|MadSci Network: Genetics|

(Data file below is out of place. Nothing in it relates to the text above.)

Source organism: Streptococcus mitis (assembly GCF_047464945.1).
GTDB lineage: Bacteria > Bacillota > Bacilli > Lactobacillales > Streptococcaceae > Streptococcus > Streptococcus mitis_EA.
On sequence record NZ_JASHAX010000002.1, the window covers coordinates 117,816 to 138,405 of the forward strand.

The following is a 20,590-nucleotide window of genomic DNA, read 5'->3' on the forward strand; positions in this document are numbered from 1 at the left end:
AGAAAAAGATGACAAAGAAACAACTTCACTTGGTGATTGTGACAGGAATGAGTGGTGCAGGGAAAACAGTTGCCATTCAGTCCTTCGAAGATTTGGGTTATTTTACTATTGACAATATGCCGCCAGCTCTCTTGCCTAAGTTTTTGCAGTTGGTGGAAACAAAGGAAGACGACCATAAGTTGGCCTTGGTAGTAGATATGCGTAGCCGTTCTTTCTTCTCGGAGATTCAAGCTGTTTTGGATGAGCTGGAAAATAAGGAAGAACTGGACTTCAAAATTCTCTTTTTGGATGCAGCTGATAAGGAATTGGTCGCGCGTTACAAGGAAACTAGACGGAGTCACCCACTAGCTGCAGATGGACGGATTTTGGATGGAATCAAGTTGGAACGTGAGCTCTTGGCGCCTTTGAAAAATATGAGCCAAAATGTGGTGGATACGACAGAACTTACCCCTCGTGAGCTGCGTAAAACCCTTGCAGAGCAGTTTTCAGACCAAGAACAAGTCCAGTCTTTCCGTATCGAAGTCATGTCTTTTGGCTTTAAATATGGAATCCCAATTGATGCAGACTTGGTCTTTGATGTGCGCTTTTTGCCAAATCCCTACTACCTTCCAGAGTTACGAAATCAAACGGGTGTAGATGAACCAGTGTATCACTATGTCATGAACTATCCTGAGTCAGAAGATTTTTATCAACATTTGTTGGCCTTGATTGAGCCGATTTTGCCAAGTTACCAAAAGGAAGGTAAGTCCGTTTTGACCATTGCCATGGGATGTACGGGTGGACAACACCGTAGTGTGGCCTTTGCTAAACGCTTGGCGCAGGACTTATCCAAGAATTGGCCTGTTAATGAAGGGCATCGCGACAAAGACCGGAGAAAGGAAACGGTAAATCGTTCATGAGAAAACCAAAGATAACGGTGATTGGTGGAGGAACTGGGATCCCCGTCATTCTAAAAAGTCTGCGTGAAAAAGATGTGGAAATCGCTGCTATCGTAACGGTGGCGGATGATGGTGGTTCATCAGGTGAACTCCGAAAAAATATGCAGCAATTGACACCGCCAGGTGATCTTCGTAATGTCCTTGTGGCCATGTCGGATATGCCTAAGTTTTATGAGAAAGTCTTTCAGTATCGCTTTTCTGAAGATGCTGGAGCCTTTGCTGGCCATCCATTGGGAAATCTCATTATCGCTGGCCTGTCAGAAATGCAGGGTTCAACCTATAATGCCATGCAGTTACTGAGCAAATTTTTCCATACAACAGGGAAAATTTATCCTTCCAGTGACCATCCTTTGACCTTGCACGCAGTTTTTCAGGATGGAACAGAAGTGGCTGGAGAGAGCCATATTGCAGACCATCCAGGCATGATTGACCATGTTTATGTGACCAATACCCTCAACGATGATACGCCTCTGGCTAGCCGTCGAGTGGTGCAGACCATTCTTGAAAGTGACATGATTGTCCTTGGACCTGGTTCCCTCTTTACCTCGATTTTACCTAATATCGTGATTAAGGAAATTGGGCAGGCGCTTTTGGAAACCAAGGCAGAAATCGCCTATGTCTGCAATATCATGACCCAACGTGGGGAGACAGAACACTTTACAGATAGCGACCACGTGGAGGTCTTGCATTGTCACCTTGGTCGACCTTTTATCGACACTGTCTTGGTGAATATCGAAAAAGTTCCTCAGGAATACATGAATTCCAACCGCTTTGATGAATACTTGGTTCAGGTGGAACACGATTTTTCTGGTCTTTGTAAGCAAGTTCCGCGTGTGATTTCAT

Wow. Matt, you have a vivid imagination, and asked a very interesting question. I will try to start with a little scientific detail regarding the cloning process.Cloning in the real world is significantly different from cloning in comic books and movies. We can't just put a human being in some sort of Xerox and presto out comes a perfect copy ready and willing to do the bidding of the original. In the real world, any clone has to grow from a single cell, just like you grew from a single fertilized egg. While the clone is growing up, they are just like a time delayed identical twin of the person cloned. So even though you can create a genetic clone of a human being, the clone will grow up in a different world, and the clone's personality will be just as different from the original as the personality of a parent is from her child. Given that the clones will be independent people, do you think that they would be any more inclined to go die in a war than you are? I think not. So the notion of armies of clones battling across the world will thankfully always remain in the comic books. As for the notion of overpopulation, that's a different matter entirely. Whether we can clone humans or not is irrelevant: it will always remain much easier, faster and cheaper to make more human beings the old fashioned way. If we want to avoid world overpopulation we should worry about birth control, not clones. There really aren't many good arguments for cloning human beings. The main reason the research is being pursued is for breeding of domestic animals (like sheep, cows, and pigs). If we could clone particularly valuable animals, we could quickly produce cows which yield more milk, sheep with better wool, and possibly even genetically engineered pigs to provide organs for human transplantation. However, there is no call for breeding "better" humans, so there's just no good reason to clone people.
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